But More Problems at Home

On the domestic front, Brown will continue to serve the interests of the rich and powerful. So for example, Brown has made it clear that the tax rules that enable the private equity parasites to pay no income tax by setting off loan repayments against tax liability, (funny how workers aren’t allowed to set off their mortgages and credit card debts against income tax payments) will not be changed2. Moreover, it should not be forgotten that it was Chancellor Brown who imposed a three-year below inflation pay freeze on public sector workers, many of whom are some of the lowest paid in the country. So no change there, workers will be expected to pay for the capitalist crisis through lower wage settlements, and the Bank of England will be free to continue to raising interest rates which effectively serve as a transfer of wealth from the poor to the rich. Indeed, this is the real secret to Brown’s honeymoon with the press. Despite the Tories’ efforts to portray him as “Old Labour”, his pro-finance actions over the last decade have endeared him to the City (where the media moghuls make their real money).

But Brown has to grapple with the classic dilemma of the bourgeoisie of how to make the working class pay for the capitalist crisis whilst maintaining social peace. Only days after Brown came into office, a report published by the Rowntree Foundation found that Britain now has the highest level of wealth inequality for 40 years. Whilst in some urban areas over 50% of households are classed as “breadline poor”, the proportion of personal wealth held by the richest 1% of the population has increased from 17% to 24% between 1991 and 2002. With even the Tories making noises about a “broken society” it is clear that the bourgeoisie fear the social consequences of growing inequality. Before the summer recess Brown announced a legislative programme that features social measures more heavily than its predecessor. Measures have been promised to deal with amongst other things, building more “affordable homes” (affordable by who?) to deal with the housing crisis, new education and training opportunities for children up to 18, workplace pensions, protection of children in care as well as various environmental measures. Like most social measures under capitalism this will be largely window dressing with marginal benefits for a few, to be financed though taxation of the working class as a whole. Significantly, measures began under Blair to increase the power of the state over individuals such as ID cards, increasing the period for detention without charge in alleged terrorist cases and more restrictive immigration control will almost certainly not be cancelled by the Brown government.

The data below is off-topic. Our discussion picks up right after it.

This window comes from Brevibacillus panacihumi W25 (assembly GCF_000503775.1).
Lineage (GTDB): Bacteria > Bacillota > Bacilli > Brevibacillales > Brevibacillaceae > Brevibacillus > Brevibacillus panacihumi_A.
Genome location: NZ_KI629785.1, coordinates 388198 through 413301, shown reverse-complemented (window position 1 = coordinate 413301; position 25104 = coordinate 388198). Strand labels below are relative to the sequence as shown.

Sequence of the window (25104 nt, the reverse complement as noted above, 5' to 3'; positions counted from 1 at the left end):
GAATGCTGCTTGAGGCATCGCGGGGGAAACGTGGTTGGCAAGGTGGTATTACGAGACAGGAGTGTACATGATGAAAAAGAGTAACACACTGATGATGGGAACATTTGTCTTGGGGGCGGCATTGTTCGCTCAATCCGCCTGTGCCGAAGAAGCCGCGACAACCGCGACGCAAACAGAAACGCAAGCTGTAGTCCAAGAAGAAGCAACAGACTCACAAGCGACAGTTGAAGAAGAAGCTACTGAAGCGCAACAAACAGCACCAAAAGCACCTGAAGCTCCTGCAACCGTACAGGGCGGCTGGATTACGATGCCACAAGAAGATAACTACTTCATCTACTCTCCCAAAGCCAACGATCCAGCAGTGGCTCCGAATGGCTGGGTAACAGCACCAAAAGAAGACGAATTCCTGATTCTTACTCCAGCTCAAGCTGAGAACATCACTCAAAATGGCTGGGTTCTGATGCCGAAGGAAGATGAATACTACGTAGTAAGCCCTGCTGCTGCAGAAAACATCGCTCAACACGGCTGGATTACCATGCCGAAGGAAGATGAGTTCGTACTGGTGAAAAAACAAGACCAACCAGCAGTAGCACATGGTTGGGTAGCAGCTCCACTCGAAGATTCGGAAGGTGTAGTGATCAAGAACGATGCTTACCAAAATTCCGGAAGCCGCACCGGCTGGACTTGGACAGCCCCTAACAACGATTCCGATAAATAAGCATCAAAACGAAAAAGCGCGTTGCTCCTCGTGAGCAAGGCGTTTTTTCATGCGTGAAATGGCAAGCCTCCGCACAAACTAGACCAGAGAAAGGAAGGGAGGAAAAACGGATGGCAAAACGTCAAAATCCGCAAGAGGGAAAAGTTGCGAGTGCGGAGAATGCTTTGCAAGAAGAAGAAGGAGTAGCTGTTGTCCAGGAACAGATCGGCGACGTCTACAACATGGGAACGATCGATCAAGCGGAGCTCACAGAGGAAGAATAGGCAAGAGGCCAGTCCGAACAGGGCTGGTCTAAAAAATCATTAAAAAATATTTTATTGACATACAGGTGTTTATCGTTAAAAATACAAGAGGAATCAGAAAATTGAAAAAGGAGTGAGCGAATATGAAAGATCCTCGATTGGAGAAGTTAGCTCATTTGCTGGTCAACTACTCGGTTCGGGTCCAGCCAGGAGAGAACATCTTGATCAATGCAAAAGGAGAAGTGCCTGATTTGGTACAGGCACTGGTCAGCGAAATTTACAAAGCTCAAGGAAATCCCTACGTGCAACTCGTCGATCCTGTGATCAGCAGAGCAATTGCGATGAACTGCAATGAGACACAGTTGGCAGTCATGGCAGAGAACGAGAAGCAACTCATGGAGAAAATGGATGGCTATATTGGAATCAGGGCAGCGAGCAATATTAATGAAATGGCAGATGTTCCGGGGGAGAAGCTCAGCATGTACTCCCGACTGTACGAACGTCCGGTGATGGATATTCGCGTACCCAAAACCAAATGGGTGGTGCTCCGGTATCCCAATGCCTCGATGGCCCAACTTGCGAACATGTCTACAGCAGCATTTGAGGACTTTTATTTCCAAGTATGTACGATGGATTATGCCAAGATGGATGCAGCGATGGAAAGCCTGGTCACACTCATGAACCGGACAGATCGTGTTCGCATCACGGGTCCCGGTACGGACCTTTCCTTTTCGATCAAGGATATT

Under Brown the Labour government may appear more substantial and socially concerned than under Blair’s regime of spin-driven arrogance, but for workers there will be few if any gains. For workers the only way ahead is to forge unity through class struggle, force the bourgeoisie onto the defensive, and ultimately to get rid of this vicious system of exploitation, poverty and war.

(1) For the background on Darfur see “Behind the Smell of Blood in Darfur Lie Imperialist Interests” in Revolutionary Perspectives 40.

(2) For an expansion of this theme see the article on private equity in this issue.

Revolutionary Perspectives